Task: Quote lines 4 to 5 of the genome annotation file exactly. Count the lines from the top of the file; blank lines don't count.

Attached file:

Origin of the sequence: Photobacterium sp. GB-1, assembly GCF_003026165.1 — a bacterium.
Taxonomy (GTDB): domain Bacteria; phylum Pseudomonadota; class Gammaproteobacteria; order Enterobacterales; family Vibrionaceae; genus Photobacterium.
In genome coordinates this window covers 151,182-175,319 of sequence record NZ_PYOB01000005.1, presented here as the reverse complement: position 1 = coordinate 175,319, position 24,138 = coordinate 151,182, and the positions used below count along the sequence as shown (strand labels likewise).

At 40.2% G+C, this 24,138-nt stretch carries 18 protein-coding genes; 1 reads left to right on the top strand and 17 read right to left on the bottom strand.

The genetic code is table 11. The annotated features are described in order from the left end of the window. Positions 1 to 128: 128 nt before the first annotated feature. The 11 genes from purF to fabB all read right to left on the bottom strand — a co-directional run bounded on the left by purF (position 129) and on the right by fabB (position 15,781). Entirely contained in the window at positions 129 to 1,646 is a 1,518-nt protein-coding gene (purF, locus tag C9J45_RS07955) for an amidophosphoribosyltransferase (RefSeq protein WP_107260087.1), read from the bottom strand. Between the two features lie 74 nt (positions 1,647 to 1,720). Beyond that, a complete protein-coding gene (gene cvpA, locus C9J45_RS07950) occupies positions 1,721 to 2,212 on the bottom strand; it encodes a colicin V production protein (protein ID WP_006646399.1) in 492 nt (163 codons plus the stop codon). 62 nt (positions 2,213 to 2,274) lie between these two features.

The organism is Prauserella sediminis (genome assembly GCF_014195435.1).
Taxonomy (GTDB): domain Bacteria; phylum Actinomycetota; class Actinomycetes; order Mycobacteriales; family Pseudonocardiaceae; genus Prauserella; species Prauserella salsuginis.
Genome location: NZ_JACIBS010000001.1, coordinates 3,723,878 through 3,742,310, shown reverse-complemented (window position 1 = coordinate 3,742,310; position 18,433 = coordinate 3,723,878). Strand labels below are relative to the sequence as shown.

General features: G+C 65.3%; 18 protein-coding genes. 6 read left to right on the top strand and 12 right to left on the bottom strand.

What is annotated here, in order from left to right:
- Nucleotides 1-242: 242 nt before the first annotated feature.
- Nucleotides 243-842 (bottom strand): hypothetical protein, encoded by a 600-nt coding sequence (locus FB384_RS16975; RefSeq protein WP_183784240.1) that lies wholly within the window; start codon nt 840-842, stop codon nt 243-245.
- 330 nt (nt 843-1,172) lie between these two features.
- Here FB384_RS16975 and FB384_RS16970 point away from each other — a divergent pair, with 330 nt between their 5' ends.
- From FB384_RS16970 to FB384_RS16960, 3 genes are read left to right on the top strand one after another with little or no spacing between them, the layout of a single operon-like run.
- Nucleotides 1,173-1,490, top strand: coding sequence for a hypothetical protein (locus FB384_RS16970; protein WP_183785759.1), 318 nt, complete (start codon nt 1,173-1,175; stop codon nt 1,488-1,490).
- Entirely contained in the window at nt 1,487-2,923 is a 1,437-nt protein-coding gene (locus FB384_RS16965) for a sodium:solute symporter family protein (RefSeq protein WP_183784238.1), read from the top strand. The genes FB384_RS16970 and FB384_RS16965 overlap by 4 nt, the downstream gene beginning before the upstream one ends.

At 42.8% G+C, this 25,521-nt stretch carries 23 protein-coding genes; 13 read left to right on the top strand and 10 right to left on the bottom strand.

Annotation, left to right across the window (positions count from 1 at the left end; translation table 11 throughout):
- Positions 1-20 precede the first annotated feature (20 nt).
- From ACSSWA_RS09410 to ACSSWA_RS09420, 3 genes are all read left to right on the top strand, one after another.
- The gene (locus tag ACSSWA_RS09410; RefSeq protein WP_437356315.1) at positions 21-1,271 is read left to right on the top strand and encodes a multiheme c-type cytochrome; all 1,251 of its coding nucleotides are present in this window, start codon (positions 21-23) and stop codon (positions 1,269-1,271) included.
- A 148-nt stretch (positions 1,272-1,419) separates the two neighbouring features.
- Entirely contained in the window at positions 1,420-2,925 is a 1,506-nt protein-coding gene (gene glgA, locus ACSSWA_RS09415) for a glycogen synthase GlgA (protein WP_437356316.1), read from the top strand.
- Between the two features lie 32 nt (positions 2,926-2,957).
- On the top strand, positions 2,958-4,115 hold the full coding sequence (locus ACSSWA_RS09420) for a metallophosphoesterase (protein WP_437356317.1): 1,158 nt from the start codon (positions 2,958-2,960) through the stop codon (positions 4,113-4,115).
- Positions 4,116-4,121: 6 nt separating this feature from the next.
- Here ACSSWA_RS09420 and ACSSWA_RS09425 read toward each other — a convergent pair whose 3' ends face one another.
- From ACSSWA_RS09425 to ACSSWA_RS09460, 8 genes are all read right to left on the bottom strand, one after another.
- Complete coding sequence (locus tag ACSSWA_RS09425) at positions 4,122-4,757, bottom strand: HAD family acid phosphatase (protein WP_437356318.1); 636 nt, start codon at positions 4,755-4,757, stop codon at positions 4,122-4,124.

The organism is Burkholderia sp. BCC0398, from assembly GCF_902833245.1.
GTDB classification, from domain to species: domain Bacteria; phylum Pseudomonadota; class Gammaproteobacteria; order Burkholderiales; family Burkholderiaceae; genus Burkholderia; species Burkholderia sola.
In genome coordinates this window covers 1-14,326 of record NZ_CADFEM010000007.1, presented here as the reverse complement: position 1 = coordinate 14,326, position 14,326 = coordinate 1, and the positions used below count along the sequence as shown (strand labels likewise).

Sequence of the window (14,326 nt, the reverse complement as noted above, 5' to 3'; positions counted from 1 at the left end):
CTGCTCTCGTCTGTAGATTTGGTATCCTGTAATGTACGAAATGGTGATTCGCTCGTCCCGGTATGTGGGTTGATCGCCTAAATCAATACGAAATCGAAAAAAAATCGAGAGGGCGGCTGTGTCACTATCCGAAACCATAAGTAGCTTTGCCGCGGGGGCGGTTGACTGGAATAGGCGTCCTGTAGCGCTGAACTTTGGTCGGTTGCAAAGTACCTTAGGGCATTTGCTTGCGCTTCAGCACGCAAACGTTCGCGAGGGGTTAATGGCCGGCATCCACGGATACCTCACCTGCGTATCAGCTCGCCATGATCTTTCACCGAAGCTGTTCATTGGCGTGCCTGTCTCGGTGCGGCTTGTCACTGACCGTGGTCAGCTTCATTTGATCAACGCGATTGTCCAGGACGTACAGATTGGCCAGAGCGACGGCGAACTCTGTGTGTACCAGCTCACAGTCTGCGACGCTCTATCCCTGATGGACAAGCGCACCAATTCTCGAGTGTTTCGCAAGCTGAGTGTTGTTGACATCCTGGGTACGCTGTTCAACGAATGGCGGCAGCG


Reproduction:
At 40.2% G+C, this 24,138-nt stretch carries 18 protein-coding genes; 1 reads left to right on the top strand and 17 read right to left on the bottom strand.

The genetic code is table 11. The annotated features are described in order from the left end of the window. Positions 1 to 128: 128 nt before the first annotated feature. The 11 genes from purF to fabB all read right to left on the bottom strand — a co-directional run bounded on the left by purF (position 129) and on the right by fabB (position 15,781). Entirely contained in the window at positions 129 to 1,646 is a 1,518-nt protein-coding gene (purF, locus tag C9J45_RS07955) for an amidophosphoribosyltransferase (RefSeq protein WP_107260087.1), read from the bottom strand. Between the two features lie 74 nt (positions 1,647 to 1,720). Beyond that, a complete protein-coding gene (gene cvpA, locus C9J45_RS07950) occupies positions 1,721 to 2,212 on the bottom strand; it encodes a colicin V production protein (protein ID WP_006646399.1) in 492 nt (163 codons plus the stop codon). 62 nt (positions 2,213 to 2,274) lie between these two features.